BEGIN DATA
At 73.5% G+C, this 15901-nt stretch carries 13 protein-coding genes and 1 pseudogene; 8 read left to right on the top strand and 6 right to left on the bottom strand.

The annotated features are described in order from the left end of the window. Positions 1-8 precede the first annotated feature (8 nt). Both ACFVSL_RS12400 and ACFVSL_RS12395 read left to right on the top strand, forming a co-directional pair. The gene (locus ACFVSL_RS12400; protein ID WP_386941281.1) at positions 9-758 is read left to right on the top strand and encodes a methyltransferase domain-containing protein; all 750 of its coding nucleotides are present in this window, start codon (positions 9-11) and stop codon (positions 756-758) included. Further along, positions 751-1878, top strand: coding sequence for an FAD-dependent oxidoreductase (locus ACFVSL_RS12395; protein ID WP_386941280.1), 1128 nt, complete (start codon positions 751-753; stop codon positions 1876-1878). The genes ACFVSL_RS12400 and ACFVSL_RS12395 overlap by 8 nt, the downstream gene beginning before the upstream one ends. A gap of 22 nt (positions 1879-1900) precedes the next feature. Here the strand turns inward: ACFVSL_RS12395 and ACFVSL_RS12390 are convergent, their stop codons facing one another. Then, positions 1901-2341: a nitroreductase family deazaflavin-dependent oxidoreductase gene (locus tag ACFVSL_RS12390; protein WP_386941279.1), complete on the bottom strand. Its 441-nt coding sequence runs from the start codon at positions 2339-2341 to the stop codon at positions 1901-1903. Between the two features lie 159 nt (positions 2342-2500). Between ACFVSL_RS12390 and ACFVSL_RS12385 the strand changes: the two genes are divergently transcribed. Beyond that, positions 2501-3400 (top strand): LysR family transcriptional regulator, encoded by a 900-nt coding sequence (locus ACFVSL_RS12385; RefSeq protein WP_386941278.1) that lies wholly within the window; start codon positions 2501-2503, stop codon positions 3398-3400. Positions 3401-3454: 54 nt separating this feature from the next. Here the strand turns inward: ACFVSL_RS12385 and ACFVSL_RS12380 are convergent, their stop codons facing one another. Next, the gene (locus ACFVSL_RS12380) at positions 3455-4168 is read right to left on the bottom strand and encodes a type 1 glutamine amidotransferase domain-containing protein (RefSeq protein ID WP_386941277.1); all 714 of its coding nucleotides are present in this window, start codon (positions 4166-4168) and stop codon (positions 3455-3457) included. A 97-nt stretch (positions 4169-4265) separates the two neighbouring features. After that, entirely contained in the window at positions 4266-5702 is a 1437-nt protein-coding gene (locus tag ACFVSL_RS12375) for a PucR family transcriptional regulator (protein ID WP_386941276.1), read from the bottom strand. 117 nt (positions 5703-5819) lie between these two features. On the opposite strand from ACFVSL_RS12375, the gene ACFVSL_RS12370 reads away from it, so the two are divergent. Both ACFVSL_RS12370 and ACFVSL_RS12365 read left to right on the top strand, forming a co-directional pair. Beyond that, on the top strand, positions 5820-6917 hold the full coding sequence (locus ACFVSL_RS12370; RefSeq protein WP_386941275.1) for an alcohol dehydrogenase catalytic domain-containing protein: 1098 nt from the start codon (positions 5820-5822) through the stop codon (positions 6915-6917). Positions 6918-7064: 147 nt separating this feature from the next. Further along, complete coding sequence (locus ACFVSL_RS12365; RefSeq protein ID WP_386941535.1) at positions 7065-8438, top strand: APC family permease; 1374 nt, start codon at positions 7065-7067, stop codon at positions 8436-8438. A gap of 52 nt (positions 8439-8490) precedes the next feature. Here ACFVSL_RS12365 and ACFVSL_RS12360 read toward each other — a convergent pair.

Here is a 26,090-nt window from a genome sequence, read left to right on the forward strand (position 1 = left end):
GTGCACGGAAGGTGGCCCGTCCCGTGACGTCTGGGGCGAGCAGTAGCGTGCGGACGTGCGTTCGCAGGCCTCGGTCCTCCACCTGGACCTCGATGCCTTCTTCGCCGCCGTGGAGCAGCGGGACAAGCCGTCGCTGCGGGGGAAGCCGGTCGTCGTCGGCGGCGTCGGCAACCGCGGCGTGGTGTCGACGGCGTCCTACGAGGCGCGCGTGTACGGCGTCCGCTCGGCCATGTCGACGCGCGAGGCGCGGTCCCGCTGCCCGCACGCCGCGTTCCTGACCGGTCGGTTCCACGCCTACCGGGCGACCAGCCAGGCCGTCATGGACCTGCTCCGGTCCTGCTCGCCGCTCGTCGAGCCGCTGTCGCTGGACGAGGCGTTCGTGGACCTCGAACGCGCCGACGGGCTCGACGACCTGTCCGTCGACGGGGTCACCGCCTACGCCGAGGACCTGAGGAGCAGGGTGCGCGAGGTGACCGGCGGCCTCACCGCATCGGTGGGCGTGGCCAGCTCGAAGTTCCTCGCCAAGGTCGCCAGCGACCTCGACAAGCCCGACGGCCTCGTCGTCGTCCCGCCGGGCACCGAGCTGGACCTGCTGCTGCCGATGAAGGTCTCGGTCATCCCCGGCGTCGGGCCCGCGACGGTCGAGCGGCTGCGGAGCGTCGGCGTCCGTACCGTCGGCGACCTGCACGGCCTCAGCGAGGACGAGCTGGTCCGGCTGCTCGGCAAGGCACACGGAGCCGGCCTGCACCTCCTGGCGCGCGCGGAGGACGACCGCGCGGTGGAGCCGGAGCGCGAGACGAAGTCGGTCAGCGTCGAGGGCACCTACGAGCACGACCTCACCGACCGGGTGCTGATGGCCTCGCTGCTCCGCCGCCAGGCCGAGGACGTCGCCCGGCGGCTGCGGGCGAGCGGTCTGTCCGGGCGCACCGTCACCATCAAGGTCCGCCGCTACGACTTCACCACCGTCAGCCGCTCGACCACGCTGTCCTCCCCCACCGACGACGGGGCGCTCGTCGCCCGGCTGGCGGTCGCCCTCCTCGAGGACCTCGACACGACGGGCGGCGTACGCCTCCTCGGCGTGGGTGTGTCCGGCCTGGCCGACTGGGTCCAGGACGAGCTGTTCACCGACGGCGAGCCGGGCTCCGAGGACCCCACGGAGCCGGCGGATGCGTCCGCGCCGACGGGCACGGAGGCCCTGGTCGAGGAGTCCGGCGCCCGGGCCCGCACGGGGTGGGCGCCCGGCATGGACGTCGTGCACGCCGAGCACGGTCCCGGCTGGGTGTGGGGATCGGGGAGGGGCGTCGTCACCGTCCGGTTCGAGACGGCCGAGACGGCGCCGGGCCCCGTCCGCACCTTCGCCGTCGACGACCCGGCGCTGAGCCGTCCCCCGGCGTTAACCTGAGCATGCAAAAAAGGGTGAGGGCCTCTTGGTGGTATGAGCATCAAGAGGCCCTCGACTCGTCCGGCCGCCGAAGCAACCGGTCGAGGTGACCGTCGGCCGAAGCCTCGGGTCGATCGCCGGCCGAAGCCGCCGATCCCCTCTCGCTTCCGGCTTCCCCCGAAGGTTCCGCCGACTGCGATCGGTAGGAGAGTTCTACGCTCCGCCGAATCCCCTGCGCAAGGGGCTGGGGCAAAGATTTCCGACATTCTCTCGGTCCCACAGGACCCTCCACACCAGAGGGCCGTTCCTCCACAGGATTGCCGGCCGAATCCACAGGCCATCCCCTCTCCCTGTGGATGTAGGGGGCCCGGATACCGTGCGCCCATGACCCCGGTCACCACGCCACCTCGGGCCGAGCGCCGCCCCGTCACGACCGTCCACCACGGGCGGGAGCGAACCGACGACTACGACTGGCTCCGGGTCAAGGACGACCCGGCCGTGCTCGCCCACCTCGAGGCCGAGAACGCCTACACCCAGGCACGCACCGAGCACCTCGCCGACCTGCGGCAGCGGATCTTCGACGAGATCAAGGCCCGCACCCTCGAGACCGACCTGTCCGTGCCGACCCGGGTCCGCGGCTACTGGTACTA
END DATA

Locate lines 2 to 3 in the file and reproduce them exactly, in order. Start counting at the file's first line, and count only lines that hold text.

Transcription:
The annotated features are described in order from the left end of the window. Positions 1-8 precede the first annotated feature (8 nt). Both ACFVSL_RS12400 and ACFVSL_RS12395 read left to right on the top strand, forming a co-directional pair. The gene (locus ACFVSL_RS12400; protein ID WP_386941281.1) at positions 9-758 is read left to right on the top strand and encodes a methyltransferase domain-containing protein; all 750 of its coding nucleotides are present in this window, start codon (positions 9-11) and stop codon (positions 756-758) included. Further along, positions 751-1878, top strand: coding sequence for an FAD-dependent oxidoreductase (locus ACFVSL_RS12395; protein ID WP_386941280.1), 1128 nt, complete (start codon positions 751-753; stop codon positions 1876-1878). The genes ACFVSL_RS12400 and ACFVSL_RS12395 overlap by 8 nt, the downstream gene beginning before the upstream one ends. A gap of 22 nt (positions 1879-1900) precedes the next feature. Here the strand turns inward: ACFVSL_RS12395 and ACFVSL_RS12390 are convergent, their stop codons facing one another. Then, positions 1901-2341: a nitroreductase family deazaflavin-dependent oxidoreductase gene (locus tag ACFVSL_RS12390; protein WP_386941279.1), complete on the bottom strand. Its 441-nt coding sequence runs from the start codon at positions 2339-2341 to the stop codon at positions 1901-1903. Between the two features lie 159 nt (positions 2342-2500). Between ACFVSL_RS12390 and ACFVSL_RS12385 the strand changes: the two genes are divergently transcribed. Beyond that, positions 2501-3400 (top strand): LysR family transcriptional regulator, encoded by a 900-nt coding sequence (locus ACFVSL_RS12385; RefSeq protein WP_386941278.1) that lies wholly within the window; start codon positions 2501-2503, stop codon positions 3398-3400. Positions 3401-3454: 54 nt separating this feature from the next. Here the strand turns inward: ACFVSL_RS12385 and ACFVSL_RS12380 are convergent, their stop codons facing one another. Next, the gene (locus ACFVSL_RS12380) at positions 3455-4168 is read right to left on the bottom strand and encodes a type 1 glutamine amidotransferase domain-containing protein (RefSeq protein ID WP_386941277.1); all 714 of its coding nucleotides are present in this window, start codon (positions 4166-4168) and stop codon (positions 3455-3457) included. A 97-nt stretch (positions 4169-4265) separates the two neighbouring features. After that, entirely contained in the window at positions 4266-5702 is a 1437-nt protein-coding gene (locus tag ACFVSL_RS12375) for a PucR family transcriptional regulator (protein ID WP_386941276.1), read from the bottom strand. 117 nt (positions 5703-5819) lie between these two features. On the opposite strand from ACFVSL_RS12375, the gene ACFVSL_RS12370 reads away from it, so the two are divergent. Both ACFVSL_RS12370 and ACFVSL_RS12365 read left to right on the top strand, forming a co-directional pair. Beyond that, on the top strand, positions 5820-6917 hold the full coding sequence (locus ACFVSL_RS12370; RefSeq protein WP_386941275.1) for an alcohol dehydrogenase catalytic domain-containing protein: 1098 nt from the start codon (positions 5820-5822) through the stop codon (positions 6915-6917). Positions 6918-7064: 147 nt separating this feature from the next. Further along, complete coding sequence (locus ACFVSL_RS12365; RefSeq protein ID WP_386941535.1) at positions 7065-8438, top strand: APC family permease; 1374 nt, start codon at positions 7065-7067, stop codon at positions 8436-8438. A gap of 52 nt (positions 8439-8490) precedes the next feature. Here ACFVSL_RS12365 and ACFVSL_RS12360 read toward each other — a convergent pair.

Here is a 26,090-nt window from a genome sequence, read left to right on the forward strand (position 1 = left end):